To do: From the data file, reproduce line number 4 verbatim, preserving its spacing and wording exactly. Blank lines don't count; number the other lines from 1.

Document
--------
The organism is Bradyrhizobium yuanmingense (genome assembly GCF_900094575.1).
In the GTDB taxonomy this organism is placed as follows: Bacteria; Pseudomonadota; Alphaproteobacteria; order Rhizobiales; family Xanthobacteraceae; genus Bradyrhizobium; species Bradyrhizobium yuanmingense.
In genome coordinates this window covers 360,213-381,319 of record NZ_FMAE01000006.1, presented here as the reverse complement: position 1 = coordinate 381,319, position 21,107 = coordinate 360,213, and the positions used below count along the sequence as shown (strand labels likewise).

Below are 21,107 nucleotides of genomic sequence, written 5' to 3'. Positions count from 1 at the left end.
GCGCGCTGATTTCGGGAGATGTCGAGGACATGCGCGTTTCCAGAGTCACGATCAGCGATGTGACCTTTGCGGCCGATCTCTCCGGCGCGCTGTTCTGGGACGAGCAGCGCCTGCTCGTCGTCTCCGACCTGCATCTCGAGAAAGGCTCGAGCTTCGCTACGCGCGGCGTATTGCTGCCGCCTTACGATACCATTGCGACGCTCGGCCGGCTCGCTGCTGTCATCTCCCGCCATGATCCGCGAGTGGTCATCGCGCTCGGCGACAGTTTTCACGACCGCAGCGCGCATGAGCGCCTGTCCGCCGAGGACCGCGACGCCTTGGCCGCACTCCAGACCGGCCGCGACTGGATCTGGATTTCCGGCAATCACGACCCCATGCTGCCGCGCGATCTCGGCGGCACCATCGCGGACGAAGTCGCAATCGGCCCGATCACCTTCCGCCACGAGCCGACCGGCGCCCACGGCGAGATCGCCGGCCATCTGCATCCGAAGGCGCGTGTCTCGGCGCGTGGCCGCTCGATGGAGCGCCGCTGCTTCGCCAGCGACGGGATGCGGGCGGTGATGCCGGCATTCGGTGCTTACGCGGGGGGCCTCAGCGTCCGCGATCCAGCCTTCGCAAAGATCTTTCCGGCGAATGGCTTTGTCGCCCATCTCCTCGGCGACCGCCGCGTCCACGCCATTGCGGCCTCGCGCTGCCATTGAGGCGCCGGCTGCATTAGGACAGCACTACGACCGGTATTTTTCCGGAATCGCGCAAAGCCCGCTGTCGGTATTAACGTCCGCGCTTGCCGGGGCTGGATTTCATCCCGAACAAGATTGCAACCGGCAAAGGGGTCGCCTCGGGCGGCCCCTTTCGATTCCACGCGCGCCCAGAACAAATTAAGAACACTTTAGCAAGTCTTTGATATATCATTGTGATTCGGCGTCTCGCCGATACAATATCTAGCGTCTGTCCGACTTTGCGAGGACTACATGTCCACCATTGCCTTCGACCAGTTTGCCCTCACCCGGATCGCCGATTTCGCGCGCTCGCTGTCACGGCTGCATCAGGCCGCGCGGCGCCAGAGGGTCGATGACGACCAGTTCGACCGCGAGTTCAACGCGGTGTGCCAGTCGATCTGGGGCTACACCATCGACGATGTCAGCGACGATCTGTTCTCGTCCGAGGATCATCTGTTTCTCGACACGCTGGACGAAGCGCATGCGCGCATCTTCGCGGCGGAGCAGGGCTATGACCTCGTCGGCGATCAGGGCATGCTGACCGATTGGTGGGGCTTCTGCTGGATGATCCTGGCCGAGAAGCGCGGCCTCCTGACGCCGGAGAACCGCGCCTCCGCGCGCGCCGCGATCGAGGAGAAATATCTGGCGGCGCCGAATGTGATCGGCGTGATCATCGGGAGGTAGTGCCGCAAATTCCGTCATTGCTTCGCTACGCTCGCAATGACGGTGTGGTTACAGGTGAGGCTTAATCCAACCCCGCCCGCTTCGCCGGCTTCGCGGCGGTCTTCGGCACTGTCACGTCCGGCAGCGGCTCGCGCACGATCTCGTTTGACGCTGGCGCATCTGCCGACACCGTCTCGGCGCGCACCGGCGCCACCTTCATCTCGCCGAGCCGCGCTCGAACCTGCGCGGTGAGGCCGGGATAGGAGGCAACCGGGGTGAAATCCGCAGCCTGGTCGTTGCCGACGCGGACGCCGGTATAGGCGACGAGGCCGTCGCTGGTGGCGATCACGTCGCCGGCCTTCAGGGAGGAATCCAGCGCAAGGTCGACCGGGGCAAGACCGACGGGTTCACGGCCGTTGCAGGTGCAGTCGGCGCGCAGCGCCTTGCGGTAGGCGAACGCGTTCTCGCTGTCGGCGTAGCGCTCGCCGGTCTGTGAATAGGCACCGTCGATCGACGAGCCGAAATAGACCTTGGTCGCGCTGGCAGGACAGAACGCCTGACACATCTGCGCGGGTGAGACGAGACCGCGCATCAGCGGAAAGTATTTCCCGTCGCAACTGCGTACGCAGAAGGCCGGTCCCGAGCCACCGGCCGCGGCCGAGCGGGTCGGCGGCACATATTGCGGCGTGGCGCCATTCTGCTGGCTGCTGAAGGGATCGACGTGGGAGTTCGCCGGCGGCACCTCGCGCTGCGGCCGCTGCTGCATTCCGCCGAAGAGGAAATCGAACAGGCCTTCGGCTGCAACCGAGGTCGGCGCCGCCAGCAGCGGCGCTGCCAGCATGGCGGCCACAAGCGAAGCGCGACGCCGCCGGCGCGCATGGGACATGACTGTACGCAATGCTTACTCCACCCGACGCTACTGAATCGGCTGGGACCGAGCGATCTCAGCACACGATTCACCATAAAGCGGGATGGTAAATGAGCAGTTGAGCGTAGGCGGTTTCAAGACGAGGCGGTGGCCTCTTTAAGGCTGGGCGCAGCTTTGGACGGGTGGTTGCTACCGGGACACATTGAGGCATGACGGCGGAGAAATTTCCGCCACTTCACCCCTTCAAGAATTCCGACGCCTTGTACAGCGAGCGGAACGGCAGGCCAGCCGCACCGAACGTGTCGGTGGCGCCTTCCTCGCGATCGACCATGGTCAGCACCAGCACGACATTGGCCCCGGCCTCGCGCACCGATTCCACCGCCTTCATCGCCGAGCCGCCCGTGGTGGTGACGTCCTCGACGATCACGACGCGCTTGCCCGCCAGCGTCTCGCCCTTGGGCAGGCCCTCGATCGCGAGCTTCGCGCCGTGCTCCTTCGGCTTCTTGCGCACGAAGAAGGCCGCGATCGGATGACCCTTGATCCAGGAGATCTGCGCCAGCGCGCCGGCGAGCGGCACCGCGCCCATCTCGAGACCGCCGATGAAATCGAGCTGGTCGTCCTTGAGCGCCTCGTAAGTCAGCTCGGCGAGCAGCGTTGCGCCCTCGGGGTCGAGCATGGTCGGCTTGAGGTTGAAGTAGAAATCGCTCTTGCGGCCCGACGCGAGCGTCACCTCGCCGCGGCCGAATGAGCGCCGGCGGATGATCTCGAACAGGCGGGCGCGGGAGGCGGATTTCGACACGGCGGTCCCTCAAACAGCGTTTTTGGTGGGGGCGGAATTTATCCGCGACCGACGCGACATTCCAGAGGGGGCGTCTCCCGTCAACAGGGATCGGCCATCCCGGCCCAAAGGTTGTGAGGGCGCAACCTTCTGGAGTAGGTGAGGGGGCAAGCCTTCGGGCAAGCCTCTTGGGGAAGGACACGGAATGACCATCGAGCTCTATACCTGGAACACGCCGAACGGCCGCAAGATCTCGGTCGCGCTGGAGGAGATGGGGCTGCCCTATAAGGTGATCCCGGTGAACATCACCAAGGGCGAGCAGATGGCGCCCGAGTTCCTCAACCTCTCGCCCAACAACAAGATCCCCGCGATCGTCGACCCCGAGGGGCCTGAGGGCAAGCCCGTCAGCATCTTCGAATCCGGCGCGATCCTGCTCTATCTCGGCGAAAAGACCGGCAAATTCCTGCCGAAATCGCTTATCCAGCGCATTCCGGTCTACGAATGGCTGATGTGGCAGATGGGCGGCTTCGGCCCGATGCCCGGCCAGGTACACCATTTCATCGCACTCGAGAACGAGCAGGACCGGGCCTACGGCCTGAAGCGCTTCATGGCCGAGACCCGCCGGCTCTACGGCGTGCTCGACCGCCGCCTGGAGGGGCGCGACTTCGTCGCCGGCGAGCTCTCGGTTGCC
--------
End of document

Below are 21,107 nucleotides of genomic sequence, written 5' to 3'. Positions count from 1 at the left end.